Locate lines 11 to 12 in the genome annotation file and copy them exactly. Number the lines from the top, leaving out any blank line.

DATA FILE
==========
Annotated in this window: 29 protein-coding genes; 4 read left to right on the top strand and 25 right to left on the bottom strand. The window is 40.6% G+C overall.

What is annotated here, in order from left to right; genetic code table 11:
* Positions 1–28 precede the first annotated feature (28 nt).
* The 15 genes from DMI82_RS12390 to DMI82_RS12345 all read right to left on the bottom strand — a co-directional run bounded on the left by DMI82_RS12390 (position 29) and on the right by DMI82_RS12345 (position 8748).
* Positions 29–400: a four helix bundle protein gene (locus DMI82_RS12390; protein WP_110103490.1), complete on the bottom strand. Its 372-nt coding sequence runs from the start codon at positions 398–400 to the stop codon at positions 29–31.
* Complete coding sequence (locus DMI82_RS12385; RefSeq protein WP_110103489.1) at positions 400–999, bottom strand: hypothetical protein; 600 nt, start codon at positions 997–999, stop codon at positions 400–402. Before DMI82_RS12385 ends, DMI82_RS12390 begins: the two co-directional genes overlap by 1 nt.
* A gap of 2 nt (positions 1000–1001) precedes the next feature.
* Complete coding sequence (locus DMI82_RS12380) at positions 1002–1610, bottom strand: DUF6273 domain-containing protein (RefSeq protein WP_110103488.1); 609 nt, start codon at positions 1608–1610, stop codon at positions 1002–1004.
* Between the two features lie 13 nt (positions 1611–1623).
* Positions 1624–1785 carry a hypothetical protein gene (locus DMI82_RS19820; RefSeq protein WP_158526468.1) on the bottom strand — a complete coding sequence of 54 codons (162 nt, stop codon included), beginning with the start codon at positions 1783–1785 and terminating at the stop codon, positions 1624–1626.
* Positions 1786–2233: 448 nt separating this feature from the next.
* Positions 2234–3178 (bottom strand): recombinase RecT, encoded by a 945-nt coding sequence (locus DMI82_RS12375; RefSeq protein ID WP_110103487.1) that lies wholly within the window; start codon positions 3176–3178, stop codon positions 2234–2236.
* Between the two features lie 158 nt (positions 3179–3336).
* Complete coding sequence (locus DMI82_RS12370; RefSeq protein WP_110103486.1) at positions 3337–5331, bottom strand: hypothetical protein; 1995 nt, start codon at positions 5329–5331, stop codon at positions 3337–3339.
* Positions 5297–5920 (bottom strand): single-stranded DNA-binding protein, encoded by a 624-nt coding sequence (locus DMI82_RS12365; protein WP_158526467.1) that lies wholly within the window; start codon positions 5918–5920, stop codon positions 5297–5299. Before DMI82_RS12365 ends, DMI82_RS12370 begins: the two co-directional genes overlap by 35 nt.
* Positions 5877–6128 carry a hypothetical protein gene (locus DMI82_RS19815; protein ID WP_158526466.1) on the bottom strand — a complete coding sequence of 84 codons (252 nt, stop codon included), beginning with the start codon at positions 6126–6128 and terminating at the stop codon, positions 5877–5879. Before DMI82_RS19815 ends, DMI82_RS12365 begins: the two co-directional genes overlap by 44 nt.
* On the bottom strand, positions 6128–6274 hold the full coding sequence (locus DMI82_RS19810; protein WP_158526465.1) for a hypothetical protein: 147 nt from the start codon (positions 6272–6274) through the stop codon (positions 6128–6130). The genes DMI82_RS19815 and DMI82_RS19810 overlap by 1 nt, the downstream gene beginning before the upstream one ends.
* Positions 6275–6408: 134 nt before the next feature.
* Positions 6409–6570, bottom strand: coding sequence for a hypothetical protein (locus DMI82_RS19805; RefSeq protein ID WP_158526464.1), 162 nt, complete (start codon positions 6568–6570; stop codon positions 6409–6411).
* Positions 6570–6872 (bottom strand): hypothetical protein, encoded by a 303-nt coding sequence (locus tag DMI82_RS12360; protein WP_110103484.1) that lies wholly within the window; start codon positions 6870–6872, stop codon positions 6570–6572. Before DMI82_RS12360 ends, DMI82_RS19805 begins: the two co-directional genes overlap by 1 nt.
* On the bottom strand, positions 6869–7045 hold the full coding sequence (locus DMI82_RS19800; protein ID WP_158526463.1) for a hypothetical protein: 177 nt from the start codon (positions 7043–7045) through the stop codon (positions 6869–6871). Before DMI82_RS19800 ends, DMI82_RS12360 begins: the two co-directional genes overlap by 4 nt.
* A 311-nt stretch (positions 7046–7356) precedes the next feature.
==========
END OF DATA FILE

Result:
* Positions 1786–2233: 448 nt separating this feature from the next.
* Positions 2234–3178 (bottom strand): recombinase RecT, encoded by a 945-nt coding sequence (locus DMI82_RS12375; RefSeq protein ID WP_110103487.1) that lies wholly within the window; start codon positions 3176–3178, stop codon positions 2234–2236.